Twitter monetizes mobile where others fail
By Chantal Tode
June 8, 2012
Twitter wants to broaden its appeal
Twitter appears to be one of the only companies to have found a way to wring money out of the mobile social convergence, with the company’s CEO recently saying that it generates more revenue from mobile than from the Web on many days.
Dick Costolo, CEO of Twitter, reportedly made the pronouncement at a conference in San Francisco this week, where he said Twitter is inherently suited to mobile. The news is especially noteworthy in light of the difficulties Facebook and others have been having monetizing mobile.
“When you think about how consumers actually consume Twitter, it's not surprising to see that Twitter nets more revenue from mobile ad products than desktop,” said Christian Borges, vice president of marketing at Mr Youth, New York. “Twitter has smartly developed an ad format that perfectly blends in with the rest of the content a consumer sees in their Twitter feed.
“And really, as fantastic as Twitter's desktop Web site is, you'll find most Twitter users are accessing their feed through apps,” he said.
“Twitter is getting better about educating marketers and brands on how to best use their platform, so I expect to see smarter, better and higher volume of marketing content in Twitter going forward.”
Playing nice with mobile
Social networks have a significant opportunity to attract marketing dollars via their mobile advertising strategies because they reach so many consumers on a regular basis throughout their day. While being able to monetize mobile is important for these companies as use increasing migrates from desktop to mobile, Facebook and others have found this a challenge.
Part of the reason for Twitter’s success in mobile advertising is that its Promoted Tweets do not disrupt the user’s consumption of the feed. Additionally, users are expected to engage with brands similarly to how they engage with any other tweet, by retweeting, replying or clicking on a link, which lowers the barrier to encouraging consumers to engage.
Additionally, Twitter has given developers access to its platform to create a range of apps that cater to the various needs and preferences of users.
Twitter on mobile
“Twitter's heritage is mobile,” Mr. Borges said. “Unlike Facebook, from its very inception, Twitter has been built to play nice with mobile technology.
“Since users consume twitter primarily in a linear format - scrolling through a list of tweets - their organic sponsored ad product integrations are more easily consumed by consumers,” he said. “That's a major reason why Twitter's mobile ad strategy is blowing up.”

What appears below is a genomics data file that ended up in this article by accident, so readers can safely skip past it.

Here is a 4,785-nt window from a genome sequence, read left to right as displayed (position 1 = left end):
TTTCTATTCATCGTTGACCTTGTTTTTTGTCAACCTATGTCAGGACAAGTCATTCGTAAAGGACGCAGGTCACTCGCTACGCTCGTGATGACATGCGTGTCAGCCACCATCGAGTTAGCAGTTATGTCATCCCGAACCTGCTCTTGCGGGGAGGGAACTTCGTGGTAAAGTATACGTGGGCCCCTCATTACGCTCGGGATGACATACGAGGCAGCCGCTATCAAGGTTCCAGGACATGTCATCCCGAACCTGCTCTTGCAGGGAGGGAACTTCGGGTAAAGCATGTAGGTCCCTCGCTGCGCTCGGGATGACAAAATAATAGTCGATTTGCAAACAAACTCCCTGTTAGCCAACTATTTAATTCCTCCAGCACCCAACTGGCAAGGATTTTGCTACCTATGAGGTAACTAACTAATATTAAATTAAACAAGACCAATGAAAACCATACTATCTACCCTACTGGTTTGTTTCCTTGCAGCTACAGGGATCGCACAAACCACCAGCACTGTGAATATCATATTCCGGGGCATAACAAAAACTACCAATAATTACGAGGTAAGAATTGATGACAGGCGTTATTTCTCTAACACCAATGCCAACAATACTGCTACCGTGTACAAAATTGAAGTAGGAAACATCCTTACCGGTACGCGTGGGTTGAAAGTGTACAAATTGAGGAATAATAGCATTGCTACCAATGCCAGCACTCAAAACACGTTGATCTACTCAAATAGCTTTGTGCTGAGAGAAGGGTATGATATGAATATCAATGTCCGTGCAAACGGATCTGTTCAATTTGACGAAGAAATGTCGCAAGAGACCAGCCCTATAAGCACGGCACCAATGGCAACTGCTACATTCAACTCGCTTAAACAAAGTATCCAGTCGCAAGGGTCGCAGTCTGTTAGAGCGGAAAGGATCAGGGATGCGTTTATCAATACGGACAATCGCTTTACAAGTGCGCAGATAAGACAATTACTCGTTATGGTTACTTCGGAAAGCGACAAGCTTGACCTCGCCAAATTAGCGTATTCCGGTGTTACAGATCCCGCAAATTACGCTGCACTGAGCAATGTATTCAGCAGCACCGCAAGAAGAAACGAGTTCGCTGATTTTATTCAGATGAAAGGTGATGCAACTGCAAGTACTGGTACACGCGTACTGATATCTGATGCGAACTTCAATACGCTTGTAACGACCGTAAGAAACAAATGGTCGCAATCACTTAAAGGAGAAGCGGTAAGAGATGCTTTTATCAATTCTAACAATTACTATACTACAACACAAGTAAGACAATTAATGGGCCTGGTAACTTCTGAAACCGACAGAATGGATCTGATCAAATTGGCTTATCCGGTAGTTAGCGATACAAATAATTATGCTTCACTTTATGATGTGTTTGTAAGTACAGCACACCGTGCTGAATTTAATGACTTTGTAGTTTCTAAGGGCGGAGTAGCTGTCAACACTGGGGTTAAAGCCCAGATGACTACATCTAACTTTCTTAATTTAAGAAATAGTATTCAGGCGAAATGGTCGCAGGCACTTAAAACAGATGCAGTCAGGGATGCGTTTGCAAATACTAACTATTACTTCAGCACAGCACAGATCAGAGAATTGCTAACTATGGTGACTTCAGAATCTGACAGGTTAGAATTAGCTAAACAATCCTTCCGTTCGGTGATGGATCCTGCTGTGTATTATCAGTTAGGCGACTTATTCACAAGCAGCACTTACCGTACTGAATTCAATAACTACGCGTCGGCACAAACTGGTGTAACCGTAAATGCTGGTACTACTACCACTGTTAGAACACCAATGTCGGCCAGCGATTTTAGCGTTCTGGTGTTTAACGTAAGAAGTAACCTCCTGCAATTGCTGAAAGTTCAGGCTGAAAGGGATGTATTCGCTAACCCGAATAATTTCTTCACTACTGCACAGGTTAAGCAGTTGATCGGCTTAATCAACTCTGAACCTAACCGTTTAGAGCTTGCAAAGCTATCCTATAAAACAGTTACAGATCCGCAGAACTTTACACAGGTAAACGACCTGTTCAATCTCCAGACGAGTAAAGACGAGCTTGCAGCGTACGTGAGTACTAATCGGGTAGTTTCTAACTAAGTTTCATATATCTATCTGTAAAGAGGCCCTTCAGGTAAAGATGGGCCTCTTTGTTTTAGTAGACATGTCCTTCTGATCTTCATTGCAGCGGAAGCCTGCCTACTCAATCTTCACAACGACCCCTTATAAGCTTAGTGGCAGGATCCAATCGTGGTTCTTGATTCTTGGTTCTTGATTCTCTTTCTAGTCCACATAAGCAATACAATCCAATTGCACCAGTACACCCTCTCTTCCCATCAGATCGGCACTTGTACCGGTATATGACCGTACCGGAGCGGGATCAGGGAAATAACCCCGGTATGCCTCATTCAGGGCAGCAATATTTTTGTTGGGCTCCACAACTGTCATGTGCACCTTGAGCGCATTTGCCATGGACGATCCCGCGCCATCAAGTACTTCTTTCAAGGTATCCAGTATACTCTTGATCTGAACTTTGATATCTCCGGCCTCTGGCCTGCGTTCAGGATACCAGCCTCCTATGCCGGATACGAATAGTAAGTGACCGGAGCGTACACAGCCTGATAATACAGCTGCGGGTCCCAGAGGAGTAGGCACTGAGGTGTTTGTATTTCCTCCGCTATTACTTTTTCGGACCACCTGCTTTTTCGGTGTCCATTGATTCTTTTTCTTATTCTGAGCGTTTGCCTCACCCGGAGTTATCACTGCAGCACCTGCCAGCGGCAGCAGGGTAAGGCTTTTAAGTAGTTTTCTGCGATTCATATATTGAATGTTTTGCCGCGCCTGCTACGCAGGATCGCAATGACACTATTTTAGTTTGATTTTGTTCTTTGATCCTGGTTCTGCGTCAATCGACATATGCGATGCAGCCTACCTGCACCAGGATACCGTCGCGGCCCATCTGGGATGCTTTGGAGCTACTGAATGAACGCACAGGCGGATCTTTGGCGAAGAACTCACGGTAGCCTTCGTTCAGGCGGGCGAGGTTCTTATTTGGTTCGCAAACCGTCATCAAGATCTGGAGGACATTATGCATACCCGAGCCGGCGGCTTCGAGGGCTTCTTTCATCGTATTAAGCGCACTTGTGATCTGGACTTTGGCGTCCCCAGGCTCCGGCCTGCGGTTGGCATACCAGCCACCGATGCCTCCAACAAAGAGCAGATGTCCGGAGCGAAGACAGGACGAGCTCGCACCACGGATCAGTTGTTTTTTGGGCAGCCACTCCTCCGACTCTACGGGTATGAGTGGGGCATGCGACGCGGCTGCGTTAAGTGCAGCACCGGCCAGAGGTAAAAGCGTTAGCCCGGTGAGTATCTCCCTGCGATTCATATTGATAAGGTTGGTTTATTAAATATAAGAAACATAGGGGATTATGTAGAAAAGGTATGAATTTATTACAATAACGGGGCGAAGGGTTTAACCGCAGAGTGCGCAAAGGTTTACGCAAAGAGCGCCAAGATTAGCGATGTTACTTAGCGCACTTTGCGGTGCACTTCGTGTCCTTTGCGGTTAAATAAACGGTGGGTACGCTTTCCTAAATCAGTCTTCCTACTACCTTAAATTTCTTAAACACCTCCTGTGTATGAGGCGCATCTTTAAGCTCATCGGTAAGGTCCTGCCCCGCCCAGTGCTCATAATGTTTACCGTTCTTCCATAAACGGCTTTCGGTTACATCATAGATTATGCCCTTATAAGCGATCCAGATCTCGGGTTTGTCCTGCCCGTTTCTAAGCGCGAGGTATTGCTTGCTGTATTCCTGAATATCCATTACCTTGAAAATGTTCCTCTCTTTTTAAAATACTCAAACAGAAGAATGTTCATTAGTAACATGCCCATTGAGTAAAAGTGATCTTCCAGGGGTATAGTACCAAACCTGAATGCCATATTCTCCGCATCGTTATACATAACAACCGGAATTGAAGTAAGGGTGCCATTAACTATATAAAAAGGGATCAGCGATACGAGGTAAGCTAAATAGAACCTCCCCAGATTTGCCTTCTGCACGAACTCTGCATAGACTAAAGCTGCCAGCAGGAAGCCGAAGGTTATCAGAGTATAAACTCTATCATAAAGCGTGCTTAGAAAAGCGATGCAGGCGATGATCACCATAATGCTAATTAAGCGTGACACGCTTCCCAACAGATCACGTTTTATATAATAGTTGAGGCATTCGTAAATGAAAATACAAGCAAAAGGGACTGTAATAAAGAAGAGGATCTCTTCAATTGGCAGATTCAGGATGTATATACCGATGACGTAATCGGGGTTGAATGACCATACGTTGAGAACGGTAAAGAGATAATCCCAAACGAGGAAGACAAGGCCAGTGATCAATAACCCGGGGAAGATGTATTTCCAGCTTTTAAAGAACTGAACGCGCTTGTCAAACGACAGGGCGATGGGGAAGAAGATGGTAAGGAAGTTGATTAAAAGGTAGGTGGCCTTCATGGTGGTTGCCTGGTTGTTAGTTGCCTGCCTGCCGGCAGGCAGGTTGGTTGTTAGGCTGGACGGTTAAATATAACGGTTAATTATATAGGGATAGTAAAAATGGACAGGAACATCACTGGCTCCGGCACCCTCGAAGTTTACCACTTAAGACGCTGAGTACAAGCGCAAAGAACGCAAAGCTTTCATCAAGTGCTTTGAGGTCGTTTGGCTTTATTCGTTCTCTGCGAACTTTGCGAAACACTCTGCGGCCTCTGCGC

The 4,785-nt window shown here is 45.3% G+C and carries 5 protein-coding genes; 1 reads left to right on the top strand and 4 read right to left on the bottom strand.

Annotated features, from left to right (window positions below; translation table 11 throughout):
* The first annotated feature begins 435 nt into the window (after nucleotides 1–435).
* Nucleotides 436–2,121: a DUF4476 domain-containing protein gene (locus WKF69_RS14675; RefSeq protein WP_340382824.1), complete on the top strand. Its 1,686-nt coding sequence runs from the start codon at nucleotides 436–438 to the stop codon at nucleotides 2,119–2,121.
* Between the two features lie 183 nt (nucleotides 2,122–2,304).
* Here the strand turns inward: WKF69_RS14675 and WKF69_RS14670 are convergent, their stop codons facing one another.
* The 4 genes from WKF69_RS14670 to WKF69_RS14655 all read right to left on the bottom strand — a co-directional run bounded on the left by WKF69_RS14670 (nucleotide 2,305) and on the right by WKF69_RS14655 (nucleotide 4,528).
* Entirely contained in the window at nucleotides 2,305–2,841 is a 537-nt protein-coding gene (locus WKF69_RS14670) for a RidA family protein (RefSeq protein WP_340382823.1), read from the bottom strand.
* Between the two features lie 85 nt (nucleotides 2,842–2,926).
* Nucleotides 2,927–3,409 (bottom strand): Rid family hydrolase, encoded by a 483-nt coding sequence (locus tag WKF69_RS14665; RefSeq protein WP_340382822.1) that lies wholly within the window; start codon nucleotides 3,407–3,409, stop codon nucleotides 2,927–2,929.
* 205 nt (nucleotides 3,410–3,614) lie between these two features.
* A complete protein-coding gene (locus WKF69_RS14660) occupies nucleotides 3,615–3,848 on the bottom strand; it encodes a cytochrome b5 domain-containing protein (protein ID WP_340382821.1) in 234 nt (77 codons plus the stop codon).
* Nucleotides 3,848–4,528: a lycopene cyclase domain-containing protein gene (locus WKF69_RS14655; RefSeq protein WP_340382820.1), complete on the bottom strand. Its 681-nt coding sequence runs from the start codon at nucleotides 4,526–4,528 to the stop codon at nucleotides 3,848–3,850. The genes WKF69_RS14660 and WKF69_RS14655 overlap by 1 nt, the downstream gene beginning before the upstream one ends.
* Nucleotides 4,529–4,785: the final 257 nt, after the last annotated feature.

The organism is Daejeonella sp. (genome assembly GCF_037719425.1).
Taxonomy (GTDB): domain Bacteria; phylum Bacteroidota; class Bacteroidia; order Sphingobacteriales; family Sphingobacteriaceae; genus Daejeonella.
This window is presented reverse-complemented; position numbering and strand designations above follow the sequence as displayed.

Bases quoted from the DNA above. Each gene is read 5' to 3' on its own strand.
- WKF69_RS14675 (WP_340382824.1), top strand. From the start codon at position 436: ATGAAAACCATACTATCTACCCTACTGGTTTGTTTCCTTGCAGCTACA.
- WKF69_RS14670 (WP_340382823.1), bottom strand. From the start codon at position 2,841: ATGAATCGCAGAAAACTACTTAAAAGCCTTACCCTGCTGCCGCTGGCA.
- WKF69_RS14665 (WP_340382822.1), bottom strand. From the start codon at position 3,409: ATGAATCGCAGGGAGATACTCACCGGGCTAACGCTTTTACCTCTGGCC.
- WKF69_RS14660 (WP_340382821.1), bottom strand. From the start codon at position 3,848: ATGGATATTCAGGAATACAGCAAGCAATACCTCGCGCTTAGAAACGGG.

“They have a robust app ecosystem of their own that simply doesn't exist for most online platforms where marketers are active like Facebook.”
In comparison, Facebook’s brand experience in mobile is so pared down that the experience is not very engaging, per Mr. Borges.
Twitter also offers opportunities for adding value for consumers with content that is relevant to what they're doing in real-time. However, this can be challenging for marketers.
“Marketers are still trying to wrap their brain around that concept, and it takes a certain additional level of thinking around social listening and analytics to make opportunities like that into actionable strategies for brands,” Mr. Borges said.
Facebook has itself said it has having a hard time monetizing mobile. To help drive further revenue from mobile, Facebook said this week that it is giving marketers a way to reach a mobile-only audience for the first time with sponsored stories.
Previously, sponsored stories appearing in mobile news feeds had to be purchased as part of an ad package. Now marketers can purchase mobile-sponsored stories independently of other forms of advertising, a move that should help the social network giant better monetize its mobile audience.
However, Twitter still appears to offer the better mobile ad experience in the short term.
“The wonderful thing about Twitter's ad products of sponsored trends and tweets is how well they work together to tell a story,” Mr. Borges said. “The one-two punch of a tweet and trend helps to aggregate an ongoing conversation among consumers into a single feed based on a hashtag trend.
“Brands can act as the host of the conversation or get in there and really contribute and fuel the conversation,” he said.
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